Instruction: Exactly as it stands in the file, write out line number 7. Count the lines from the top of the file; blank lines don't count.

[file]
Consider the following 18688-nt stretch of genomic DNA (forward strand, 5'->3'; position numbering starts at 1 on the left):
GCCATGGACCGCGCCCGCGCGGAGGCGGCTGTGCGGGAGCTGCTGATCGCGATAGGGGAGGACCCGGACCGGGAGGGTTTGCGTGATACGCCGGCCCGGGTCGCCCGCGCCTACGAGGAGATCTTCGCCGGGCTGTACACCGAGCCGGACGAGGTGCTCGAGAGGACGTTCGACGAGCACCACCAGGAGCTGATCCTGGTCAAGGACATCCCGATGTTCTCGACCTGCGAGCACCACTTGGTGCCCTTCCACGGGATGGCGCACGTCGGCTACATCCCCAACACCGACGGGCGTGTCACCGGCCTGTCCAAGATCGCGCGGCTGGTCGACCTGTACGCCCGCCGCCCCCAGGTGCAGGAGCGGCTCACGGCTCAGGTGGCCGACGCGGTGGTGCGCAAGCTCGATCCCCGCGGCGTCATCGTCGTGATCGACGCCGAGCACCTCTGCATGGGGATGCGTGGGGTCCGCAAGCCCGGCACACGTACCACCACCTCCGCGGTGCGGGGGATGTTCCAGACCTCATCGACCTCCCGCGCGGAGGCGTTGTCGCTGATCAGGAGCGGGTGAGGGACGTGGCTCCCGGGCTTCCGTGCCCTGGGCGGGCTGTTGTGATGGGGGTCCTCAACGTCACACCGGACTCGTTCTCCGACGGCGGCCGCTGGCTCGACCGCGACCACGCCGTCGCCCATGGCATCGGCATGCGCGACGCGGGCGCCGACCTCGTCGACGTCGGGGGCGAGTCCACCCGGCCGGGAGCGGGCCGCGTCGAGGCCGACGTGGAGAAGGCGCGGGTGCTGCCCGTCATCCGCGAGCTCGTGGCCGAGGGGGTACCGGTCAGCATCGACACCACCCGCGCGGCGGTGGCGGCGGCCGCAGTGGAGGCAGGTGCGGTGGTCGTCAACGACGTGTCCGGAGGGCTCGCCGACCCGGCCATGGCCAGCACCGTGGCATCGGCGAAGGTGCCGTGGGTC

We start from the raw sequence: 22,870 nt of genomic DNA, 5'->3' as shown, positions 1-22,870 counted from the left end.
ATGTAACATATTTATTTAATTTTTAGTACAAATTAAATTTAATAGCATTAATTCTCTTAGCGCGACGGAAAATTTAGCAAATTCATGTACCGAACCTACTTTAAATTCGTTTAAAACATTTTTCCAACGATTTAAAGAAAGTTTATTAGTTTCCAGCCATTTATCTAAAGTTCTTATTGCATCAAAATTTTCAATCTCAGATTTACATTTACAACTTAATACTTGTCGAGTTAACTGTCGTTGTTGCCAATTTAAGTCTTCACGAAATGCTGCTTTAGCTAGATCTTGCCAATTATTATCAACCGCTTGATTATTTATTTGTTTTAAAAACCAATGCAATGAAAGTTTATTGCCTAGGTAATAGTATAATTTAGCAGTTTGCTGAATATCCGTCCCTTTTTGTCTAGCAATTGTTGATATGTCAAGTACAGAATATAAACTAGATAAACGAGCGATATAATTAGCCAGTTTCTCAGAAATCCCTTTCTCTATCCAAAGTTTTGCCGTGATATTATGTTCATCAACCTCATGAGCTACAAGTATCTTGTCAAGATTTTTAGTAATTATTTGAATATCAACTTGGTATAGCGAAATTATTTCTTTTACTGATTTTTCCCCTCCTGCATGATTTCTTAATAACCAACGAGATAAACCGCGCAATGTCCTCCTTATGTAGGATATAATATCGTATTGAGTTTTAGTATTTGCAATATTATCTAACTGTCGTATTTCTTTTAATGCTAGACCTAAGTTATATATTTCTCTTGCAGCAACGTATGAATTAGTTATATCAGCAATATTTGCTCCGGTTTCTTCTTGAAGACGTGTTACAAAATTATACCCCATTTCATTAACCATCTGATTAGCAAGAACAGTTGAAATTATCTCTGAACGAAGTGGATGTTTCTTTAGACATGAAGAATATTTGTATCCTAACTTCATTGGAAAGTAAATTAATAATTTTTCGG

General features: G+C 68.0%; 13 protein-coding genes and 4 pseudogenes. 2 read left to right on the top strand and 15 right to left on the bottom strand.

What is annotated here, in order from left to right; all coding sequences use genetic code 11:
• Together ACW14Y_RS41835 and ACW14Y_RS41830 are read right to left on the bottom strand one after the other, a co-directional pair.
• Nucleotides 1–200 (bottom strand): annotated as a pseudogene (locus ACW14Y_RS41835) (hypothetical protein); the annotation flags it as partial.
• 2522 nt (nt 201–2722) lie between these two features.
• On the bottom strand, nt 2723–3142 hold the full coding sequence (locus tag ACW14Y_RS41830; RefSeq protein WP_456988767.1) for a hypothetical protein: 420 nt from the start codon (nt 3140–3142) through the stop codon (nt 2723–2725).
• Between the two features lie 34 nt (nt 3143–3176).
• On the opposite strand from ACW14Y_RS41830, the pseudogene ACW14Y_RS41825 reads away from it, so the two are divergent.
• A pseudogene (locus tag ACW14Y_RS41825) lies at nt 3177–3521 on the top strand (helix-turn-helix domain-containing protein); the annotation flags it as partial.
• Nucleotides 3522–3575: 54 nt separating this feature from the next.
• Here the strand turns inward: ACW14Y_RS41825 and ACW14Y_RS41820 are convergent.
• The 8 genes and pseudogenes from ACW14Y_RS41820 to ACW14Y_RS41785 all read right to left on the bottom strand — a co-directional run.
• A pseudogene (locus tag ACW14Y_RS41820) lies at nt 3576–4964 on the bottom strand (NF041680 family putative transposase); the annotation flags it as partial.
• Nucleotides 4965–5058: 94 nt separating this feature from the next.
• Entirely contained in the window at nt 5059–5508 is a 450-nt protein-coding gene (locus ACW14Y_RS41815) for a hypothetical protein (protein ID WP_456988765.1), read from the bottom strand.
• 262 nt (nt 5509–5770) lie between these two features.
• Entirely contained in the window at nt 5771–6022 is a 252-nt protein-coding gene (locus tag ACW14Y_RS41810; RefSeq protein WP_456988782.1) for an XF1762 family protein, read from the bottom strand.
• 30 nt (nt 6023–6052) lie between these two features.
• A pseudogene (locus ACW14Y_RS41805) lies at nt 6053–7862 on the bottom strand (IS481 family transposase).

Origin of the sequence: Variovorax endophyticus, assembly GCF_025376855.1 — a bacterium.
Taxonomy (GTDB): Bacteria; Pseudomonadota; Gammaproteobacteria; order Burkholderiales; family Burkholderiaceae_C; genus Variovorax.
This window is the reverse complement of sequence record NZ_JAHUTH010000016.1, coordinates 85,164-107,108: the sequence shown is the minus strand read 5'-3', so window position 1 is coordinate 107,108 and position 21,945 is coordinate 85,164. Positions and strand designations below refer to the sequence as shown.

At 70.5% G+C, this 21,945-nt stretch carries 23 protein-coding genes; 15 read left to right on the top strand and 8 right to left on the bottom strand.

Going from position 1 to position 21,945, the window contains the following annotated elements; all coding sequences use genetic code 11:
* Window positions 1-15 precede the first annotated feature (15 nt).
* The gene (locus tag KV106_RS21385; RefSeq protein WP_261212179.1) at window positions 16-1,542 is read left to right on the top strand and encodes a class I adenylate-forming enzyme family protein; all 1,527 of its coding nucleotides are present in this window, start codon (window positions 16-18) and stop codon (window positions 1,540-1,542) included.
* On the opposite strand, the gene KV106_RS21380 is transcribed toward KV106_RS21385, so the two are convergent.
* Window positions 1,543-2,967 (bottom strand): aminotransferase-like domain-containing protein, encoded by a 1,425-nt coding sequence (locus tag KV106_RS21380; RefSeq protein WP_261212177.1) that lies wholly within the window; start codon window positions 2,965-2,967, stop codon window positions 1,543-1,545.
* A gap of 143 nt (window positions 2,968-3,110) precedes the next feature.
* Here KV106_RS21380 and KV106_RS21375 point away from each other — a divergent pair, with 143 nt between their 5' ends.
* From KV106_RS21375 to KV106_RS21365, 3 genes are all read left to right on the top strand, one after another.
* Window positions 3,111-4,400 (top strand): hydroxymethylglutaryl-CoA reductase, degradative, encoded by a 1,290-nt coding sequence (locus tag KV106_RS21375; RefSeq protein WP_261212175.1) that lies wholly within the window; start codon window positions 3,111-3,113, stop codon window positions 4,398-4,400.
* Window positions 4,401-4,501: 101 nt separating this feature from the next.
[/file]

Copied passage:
• Together ACW14Y_RS41835 and ACW14Y_RS41830 are read right to left on the bottom strand one after the other, a co-directional pair.